Located in Southern California's San Jacinto mountain range, and only a half mile off of the Pacific Crest Trail sits a 8.836' (2,696m) granite rock formation known as Tahquitz. History states the Soboba Indian tribe named the mountain after the a legendary luminous spirit-demon. In 1935 Sierra Club members identified the location for rock climbing potential and the following year Jim Smith did the first fifth class ascent via "The Trough" (5.4 grade). The following month Smith put up a new-classic route "Angel's Fright" (5.6), with the name inspired by the world's shortest railroad in downtown Los Angeles, a novel landmark.
On June 9th, 2015 I set off to experience Tahquitz for my first time, and the goal to climb the Angel's Fright route. Mountain Project describes Tahquitz (and the neighboring crag Suicide Rock) as the premiere multi-pitch traditional crags in Southern California and offer numerous climbs of all levels from one to seven pitches in length.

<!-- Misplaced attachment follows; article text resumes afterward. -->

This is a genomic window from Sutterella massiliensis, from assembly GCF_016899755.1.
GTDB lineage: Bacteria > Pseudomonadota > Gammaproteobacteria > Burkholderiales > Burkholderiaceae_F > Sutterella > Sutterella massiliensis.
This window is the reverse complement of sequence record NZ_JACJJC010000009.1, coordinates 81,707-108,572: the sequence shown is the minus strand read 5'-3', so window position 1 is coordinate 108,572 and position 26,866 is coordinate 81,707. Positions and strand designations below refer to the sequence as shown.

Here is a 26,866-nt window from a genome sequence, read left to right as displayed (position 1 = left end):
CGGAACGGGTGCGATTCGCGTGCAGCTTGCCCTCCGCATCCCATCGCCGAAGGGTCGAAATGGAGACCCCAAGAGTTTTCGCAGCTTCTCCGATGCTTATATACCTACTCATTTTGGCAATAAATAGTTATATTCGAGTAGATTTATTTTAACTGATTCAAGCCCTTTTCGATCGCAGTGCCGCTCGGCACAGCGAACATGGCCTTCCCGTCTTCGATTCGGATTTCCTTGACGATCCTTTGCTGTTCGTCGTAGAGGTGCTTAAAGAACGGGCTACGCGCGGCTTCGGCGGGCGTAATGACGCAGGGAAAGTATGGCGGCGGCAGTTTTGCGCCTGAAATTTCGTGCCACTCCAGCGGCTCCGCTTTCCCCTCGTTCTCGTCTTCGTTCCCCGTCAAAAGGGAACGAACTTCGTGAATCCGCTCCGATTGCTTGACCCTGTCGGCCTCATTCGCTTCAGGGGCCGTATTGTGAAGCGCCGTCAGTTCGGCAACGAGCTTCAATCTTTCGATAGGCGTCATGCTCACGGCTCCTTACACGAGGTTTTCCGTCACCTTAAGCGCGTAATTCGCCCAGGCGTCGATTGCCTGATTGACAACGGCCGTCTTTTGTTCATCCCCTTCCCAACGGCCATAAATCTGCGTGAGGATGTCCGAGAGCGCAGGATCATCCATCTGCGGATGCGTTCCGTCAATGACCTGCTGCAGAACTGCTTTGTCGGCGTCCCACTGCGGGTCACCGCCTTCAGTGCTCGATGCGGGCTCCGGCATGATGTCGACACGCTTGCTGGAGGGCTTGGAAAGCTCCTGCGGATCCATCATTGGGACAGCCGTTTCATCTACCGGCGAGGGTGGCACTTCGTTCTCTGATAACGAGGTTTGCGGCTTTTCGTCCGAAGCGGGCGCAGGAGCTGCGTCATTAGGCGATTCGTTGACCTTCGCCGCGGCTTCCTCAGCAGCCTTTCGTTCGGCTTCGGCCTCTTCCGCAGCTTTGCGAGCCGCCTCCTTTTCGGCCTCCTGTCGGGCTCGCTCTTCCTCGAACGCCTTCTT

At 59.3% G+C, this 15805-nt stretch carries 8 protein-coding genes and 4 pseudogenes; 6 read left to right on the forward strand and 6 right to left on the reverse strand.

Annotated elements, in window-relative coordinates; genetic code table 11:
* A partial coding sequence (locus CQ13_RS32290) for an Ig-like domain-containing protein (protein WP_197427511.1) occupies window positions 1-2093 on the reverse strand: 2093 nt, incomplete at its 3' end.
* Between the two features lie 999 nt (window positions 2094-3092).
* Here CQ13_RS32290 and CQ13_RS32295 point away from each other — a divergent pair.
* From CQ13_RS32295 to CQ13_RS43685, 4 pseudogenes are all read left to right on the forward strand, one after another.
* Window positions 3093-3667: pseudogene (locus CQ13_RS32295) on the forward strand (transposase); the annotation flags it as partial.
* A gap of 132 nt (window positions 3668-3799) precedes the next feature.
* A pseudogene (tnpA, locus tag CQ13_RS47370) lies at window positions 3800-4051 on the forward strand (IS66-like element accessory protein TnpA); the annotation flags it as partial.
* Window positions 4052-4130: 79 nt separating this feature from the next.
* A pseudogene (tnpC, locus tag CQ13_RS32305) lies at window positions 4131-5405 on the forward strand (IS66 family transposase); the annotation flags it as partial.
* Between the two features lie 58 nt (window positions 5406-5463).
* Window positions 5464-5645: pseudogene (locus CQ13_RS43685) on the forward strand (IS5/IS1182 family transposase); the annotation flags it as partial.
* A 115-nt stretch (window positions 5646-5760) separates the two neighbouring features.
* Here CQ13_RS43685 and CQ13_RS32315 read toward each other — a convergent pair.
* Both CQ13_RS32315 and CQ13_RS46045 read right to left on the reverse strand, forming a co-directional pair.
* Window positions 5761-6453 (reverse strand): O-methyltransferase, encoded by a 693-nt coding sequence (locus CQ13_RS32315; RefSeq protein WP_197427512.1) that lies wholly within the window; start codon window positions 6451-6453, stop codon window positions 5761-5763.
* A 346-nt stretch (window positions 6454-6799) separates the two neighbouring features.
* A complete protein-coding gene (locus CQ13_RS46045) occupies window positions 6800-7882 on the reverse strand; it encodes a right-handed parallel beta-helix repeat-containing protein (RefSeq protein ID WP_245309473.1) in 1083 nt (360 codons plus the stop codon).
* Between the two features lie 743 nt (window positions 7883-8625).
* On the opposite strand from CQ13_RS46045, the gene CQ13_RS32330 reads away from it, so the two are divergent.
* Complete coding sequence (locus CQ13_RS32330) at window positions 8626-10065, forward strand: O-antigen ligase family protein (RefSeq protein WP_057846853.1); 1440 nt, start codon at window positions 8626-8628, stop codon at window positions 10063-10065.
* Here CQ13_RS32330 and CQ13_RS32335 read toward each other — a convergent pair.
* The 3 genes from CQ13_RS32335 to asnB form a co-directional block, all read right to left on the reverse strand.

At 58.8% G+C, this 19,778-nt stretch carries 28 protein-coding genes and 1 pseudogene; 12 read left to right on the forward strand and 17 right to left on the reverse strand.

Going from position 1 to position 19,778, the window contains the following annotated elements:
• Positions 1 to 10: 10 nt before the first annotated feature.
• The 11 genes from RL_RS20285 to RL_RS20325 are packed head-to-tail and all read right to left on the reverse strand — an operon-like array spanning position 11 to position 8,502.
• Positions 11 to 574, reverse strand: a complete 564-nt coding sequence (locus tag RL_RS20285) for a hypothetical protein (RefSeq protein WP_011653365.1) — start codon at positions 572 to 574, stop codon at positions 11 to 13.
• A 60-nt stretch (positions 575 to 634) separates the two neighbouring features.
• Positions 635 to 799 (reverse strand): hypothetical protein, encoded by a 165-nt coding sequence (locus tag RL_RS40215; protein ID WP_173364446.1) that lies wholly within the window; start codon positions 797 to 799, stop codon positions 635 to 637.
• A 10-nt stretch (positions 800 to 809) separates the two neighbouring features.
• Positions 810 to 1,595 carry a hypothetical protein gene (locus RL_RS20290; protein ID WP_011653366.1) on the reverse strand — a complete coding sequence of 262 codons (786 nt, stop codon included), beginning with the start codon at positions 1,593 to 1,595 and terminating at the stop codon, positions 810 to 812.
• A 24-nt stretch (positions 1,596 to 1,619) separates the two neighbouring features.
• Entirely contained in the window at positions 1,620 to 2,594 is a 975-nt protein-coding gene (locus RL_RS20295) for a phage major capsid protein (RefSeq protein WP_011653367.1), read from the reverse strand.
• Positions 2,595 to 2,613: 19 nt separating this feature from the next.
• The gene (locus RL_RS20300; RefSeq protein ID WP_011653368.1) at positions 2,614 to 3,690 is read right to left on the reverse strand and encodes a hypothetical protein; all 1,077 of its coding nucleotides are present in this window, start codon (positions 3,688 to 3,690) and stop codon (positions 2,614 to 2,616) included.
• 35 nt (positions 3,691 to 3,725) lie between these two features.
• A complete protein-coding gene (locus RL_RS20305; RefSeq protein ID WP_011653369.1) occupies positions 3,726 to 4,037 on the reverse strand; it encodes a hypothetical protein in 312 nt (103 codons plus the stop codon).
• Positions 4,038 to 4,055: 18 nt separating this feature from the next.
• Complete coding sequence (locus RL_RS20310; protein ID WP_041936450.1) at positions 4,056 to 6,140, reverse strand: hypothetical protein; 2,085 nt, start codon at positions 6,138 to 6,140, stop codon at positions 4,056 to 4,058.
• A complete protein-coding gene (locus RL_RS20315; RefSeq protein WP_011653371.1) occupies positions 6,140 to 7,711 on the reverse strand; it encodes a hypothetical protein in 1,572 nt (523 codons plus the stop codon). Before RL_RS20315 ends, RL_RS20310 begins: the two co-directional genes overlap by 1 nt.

The rock at both Tahquitz and Suicide is a high-quality granite that varies from smooth and nearly featureless in spots to rough and grainy in others with most of it being somewhere in the middle and quite excellent.
Perhaps the most interesting fact about Tahiquitz is the notion it is the birthplace of the Yosemite Decimal System (YDS), the standard classifying methodology in the United States. Oddly, not actually created in Yosemite, the Angeles Chapter of the Sierra Club developed the system in the 1950's. As new routes were constantly being discovered and climbed at Tahquitz, the old method of rating climbs as either easy, moderate, or hard was quickly becoming useless. This new scale running from 5.0 to 5.9 was implemented (now spanning to 5.15+!!) and a local who frequented Yosemite, passed this system on to the climbers in Yosemite, and by the 1960's the YDS was permanent.
Everything requires some hard work at Tahquitz, the approach while short, is very steep. The climber's trail gains around 800' in less than half a mile. However, the area is a beautiful forest, and those who enter the San Jacinto wilderness will be treated to real beauty!